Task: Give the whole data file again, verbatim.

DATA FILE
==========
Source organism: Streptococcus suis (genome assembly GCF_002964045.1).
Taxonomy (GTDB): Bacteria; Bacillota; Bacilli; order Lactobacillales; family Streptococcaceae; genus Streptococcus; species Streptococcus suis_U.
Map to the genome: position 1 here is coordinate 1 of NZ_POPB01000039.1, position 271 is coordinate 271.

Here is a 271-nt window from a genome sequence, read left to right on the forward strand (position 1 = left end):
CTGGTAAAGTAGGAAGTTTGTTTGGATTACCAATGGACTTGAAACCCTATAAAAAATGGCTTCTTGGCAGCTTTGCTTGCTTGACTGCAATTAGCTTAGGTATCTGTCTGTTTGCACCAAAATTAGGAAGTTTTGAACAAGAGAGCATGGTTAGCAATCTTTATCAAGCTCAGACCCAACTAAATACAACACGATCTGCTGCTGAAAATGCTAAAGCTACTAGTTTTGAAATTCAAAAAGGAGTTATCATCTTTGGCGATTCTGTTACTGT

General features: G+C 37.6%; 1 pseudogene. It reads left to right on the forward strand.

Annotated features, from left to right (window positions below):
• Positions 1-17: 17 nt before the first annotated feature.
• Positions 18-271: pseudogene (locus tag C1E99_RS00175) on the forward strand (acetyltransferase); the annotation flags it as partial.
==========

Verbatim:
Source organism: Streptococcus suis (genome assembly GCF_002964045.1).
Taxonomy (GTDB): Bacteria; Bacillota; Bacilli; order Lactobacillales; family Streptococcaceae; genus Streptococcus; species Streptococcus suis_U.
Map to the genome: position 1 here is coordinate 1 of NZ_POPB01000039.1, position 271 is coordinate 271.

Here is a 271-nt window from a genome sequence, read left to right on the forward strand (position 1 = left end):
CTGGTAAAGTAGGAAGTTTGTTTGGATTACCAATGGACTTGAAACCCTATAAAAAATGGCTTCTTGGCAGCTTTGCTTGCTTGACTGCAATTAGCTTAGGTATCTGTCTGTTTGCACCAAAATTAGGAAGTTTTGAACAAGAGAGCATGGTTAGCAATCTTTATCAAGCTCAGACCCAACTAAATACAACACGATCTGCTGCTGAAAATGCTAAAGCTACTAGTTTTGAAATTCAAAAAGGAGTTATCATCTTTGGCGATTCTGTTACTGT

General features: G+C 37.6%; 1 pseudogene. It reads left to right on the forward strand.

Annotated features, from left to right (window positions below):
• Positions 1-17: 17 nt before the first annotated feature.
• Positions 18-271: pseudogene (locus tag C1E99_RS00175) on the forward strand (acetyltransferase); the annotation flags it as partial.